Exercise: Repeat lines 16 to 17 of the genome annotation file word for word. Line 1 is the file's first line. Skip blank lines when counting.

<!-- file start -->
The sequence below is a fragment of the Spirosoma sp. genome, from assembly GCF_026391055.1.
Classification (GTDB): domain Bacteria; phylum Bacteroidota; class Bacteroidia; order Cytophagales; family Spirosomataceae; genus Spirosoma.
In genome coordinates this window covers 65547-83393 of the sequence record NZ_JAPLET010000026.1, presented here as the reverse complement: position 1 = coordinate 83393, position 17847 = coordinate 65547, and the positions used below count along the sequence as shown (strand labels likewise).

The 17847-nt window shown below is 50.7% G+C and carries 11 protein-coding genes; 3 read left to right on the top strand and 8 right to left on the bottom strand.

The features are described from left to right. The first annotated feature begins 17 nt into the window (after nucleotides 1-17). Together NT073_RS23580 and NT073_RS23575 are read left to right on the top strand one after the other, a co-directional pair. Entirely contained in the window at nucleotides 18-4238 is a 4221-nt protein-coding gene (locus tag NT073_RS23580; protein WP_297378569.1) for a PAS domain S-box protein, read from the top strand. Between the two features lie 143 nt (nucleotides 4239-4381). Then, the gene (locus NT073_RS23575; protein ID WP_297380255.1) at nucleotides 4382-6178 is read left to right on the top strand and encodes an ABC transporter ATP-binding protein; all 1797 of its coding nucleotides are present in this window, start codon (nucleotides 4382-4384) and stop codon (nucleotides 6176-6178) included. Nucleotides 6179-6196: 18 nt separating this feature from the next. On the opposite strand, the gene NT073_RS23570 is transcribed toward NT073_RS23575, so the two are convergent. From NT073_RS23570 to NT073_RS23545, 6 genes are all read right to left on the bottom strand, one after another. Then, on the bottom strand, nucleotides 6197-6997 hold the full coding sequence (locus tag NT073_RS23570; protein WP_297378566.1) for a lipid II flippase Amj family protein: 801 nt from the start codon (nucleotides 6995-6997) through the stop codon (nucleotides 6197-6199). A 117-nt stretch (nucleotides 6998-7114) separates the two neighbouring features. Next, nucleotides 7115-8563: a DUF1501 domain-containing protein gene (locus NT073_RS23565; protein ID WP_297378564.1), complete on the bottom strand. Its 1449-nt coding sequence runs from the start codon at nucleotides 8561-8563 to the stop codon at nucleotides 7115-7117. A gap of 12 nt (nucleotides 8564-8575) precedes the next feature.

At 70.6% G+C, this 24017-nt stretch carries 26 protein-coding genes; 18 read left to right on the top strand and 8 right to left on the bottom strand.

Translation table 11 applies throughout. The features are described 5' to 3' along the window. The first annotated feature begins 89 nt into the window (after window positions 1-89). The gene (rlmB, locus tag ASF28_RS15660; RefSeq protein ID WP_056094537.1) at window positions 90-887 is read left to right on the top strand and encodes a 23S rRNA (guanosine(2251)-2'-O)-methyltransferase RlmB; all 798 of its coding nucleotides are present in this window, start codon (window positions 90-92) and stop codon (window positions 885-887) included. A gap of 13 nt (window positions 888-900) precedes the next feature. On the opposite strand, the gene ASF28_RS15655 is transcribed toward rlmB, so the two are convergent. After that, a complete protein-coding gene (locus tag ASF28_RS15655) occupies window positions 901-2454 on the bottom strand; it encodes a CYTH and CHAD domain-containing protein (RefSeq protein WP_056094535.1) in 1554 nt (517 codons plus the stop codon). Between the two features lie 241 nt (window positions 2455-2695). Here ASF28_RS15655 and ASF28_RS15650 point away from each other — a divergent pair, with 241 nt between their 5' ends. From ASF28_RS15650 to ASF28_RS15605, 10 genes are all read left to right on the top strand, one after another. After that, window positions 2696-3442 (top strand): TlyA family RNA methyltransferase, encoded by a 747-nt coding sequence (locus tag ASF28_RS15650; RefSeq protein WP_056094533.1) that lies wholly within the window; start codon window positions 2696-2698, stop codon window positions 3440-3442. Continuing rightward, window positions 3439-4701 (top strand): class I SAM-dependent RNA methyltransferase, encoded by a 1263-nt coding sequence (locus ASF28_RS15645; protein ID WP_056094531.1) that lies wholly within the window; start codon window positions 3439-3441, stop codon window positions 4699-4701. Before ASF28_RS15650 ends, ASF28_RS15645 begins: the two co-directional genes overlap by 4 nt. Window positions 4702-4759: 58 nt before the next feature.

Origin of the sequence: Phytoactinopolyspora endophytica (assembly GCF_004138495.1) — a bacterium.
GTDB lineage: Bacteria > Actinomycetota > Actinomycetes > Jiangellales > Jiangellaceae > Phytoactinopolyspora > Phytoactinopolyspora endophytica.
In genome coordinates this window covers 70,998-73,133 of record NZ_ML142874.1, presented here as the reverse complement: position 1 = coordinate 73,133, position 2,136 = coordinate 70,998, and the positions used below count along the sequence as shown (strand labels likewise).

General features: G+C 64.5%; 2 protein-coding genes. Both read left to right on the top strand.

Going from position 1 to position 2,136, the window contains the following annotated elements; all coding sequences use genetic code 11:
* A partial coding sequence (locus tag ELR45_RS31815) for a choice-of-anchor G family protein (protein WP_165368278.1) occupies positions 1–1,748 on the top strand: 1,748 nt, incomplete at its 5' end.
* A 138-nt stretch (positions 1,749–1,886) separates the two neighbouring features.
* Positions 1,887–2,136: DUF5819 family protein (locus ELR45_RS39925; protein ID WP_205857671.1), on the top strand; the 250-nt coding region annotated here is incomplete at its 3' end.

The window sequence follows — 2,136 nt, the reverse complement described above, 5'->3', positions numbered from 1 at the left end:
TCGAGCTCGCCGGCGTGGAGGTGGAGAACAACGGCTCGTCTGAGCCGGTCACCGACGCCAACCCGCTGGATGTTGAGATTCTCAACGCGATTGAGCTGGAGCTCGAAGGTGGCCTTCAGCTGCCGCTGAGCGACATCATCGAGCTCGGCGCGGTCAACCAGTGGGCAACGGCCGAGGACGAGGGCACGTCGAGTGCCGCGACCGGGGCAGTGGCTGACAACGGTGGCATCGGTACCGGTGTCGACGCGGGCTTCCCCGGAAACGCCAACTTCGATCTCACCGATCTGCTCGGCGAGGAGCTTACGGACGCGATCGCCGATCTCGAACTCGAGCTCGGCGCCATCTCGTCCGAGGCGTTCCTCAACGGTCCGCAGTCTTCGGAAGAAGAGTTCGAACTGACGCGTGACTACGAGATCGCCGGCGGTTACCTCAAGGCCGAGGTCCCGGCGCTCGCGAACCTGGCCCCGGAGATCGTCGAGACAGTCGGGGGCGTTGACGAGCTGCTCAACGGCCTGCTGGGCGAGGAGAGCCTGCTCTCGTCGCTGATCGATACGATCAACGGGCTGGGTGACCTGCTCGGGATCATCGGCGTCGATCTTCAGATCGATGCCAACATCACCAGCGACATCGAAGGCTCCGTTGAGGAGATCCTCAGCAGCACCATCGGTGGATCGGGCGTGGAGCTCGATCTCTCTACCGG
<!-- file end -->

The window sequence follows — 2,136 nt, the reverse complement described above, 5'->3', positions numbered from 1 at the left end:
TCGAGCTCGCCGGCGTGGAGGTGGAGAACAACGGCTCGTCTGAGCCGGTCACCGACGCCAACCCGCTGGATGTTGAGATTCTCAACGCGATTGAGCTGGAGCTCGAAGGTGGCCTTCAGCTGCCGCTGAGCGACATCATCGAGCTCGGCGCGGTCAACCAGTGGGCAACGGCCGAGGACGAGGGCACGTCGAGTGCCGCGACCGGGGCAGTGGCTGACAACGGTGGCATCGGTACCGGTGTCGACGCGGGCTTCCCCGGAAACGCCAACTTCGATCTCACCGATCTGCTCGGCGAGGAGCTTACGGACGCGATCGCCGATCTCGAACTCGAGCTCGGCGCCATCTCGTCCGAGGCGTTCCTCAACGGTCCGCAGTCTTCGGAAGAAGAGTTCGAACTGACGCGTGACTACGAGATCGCCGGCGGTTACCTCAAGGCCGAGGTCCCGGCGCTCGCGAACCTGGCCCCGGAGATCGTCGAGACAGTCGGGGGCGTTGACGAGCTGCTCAACGGCCTGCTGGGCGAGGAGAGCCTGCTCTCGTCGCTGATCGATACGATCAACGGGCTGGGTGACCTGCTCGGGATCATCGGCGTCGATCTTCAGATCGATGCCAACATCACCAGCGACATCGAAGGCTCCGTTGAGGAGATCCTCAGCAGCACCATCGGTGGATCGGGCGTGGAGCTCGATCTCTCTACCGG